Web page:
Court saves witness in Gumbura case

HARARE - A Harare magistrate has saved a State witness in Independent End Time Message founder Robert Martin Gumbura’s prison break case, Claudius Mutizwa, from arrest for failing to answer questions put to him in court.

Gumbura’s defence counsel Tapson Dzvetero had applied to have Mutizwa incarcerated after he responded with a “no comment” to more than 10 of Blessing Chiduke’s cross examination questions.

Chiduke is one of the eight accused of participating in a foiled jail break at Chikurubi Maximum Security Prison in March, this year.

Magistrate Francis Mapfumo said Mutizwa’s response was well within his right as he did not refuse or tell the court that he did not want to answer.

He said that the court cannot invoke Section 233 of the Constitution as Mutizwa had responded to the questions.

“He made a statement and that was his answer. Furthermore, I do not believe that it is practical to incarcerate the witness considering that he is already serving in prison,” Mapfumo said.

During cross examination, Mutizwa told the court that he had left out some details in his police statement as he would reveal them in court while giving his evidence in chief.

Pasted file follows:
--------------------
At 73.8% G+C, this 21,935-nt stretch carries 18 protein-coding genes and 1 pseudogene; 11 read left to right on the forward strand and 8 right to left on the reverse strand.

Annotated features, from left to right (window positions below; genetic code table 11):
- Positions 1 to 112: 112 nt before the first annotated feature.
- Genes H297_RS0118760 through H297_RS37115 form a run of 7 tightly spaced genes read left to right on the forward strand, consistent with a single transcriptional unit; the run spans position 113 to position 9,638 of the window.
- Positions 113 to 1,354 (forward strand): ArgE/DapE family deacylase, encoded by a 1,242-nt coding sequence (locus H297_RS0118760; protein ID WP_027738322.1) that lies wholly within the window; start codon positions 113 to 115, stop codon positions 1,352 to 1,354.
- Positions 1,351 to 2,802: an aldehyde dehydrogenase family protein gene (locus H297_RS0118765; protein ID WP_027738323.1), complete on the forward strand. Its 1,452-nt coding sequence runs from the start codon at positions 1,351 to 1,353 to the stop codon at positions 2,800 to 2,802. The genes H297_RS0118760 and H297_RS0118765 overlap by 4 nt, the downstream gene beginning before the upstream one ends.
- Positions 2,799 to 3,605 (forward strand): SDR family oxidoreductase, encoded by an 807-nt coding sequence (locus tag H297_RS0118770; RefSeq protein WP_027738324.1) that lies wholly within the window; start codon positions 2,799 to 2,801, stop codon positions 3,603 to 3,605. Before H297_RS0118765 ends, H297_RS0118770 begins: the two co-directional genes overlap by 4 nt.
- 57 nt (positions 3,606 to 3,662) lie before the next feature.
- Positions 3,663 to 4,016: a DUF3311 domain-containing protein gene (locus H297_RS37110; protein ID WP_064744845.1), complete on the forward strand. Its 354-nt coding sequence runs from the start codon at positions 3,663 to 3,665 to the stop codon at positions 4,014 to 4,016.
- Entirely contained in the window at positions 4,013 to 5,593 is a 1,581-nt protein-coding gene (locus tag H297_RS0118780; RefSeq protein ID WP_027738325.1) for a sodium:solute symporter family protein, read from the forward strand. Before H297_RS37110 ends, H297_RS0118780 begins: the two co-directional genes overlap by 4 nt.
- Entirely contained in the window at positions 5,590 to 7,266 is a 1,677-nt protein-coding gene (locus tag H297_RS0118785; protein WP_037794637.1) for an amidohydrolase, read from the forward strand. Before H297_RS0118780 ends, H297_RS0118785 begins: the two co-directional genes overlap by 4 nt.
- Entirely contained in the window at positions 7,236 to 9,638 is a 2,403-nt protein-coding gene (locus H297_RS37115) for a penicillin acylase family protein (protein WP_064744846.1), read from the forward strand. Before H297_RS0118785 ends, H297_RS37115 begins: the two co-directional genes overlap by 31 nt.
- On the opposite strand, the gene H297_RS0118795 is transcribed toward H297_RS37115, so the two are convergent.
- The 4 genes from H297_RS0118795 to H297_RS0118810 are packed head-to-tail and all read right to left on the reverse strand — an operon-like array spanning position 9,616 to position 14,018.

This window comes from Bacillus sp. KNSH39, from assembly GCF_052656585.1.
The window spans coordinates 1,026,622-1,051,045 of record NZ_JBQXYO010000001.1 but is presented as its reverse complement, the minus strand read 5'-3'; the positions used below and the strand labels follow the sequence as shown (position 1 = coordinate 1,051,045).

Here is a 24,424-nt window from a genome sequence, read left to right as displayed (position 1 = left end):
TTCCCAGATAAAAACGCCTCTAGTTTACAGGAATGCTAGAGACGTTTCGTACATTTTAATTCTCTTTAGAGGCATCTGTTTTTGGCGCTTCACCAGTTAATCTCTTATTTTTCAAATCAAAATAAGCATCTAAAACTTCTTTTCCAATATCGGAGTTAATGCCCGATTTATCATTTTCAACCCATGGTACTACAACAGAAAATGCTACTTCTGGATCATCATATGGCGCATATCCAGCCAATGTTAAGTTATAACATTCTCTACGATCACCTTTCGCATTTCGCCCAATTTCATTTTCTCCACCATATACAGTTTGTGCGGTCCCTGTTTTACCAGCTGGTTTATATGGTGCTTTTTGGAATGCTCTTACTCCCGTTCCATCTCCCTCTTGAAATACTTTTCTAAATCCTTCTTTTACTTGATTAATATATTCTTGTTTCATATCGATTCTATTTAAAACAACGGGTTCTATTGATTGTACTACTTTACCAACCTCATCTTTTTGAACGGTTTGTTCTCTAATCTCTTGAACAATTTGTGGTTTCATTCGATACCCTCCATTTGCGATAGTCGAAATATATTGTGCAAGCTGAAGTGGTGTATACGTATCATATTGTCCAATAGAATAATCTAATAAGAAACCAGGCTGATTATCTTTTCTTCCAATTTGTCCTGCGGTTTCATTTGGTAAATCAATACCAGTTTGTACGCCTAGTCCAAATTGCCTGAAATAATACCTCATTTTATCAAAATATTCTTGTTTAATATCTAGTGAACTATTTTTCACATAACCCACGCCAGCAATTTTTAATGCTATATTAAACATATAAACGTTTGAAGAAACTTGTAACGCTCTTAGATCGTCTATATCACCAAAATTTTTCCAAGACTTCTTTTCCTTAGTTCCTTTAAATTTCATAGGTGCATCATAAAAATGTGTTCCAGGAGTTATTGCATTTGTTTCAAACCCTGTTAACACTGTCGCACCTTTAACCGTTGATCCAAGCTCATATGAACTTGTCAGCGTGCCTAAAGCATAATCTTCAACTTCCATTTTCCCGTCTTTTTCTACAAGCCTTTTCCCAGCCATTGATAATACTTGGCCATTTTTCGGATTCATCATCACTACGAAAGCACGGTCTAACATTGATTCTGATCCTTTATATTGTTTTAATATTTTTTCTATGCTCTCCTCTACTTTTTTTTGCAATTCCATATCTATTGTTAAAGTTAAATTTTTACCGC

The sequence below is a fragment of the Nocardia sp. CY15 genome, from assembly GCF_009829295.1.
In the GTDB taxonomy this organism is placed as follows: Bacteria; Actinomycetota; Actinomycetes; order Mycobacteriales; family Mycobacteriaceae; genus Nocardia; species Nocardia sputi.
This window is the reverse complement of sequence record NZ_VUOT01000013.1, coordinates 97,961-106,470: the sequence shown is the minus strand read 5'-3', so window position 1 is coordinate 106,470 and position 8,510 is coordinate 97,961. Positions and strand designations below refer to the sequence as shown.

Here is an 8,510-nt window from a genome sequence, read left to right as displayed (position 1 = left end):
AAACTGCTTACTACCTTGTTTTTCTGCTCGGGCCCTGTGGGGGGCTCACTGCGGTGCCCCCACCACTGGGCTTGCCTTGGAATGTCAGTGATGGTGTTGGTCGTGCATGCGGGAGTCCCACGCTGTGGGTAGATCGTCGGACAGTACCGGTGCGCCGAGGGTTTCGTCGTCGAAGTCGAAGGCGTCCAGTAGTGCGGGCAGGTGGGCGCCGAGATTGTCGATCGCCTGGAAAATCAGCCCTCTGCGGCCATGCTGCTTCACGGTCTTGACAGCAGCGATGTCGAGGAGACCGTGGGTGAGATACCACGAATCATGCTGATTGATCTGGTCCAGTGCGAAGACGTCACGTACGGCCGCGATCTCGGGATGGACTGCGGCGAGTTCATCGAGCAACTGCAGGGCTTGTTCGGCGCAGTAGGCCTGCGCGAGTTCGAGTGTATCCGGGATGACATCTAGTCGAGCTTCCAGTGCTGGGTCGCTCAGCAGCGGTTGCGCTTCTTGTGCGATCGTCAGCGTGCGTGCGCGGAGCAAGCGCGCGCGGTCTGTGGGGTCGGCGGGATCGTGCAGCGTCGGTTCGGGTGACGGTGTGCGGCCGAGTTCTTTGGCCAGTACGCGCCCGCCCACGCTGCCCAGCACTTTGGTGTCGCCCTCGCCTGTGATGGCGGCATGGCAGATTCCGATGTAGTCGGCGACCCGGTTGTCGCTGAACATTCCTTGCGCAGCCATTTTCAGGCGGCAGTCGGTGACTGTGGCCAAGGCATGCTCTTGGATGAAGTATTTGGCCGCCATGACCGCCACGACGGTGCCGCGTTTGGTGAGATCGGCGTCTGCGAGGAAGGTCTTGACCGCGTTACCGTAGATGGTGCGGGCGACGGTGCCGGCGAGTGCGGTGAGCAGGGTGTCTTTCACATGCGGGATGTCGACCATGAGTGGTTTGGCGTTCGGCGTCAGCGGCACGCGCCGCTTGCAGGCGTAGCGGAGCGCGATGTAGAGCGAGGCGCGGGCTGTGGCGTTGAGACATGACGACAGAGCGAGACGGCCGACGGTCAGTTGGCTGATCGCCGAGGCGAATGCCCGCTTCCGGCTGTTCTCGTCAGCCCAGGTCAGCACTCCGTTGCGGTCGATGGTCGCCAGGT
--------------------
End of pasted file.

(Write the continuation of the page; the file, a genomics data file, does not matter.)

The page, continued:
He told the court that though the environment was not conducive when he was giving his statement, he was not coerced.

“The environment was not conducive for me to implicate some of the prison officers while in their presence when I was giving my statement to the police.

“The statement I gave to the police was a preamble, a skeleton which I added flesh while in court,” he said.

Dzvetero however, went on further to apply leave of the court to reverse the ruling on the application for Mutizwa’s arrest.

Gumbura’s lawyer argued that it may be in the best interests of the case and if need be that he may approach the High Court.

“The point of law raised is important for trial management. If the court may indulge us leave to appeal against the ruling as that point may be important for juris prudence considering we use examples from South Africa.

“I also feel that for academic purposes, we be granted leave as it may be beneficial for future reference,” Dzvetero said.

The trial was remanded to next Tuesday for continuation.

Comments (1)

Another judicial childish play in the making!!

Mukanya - 12 December 2015

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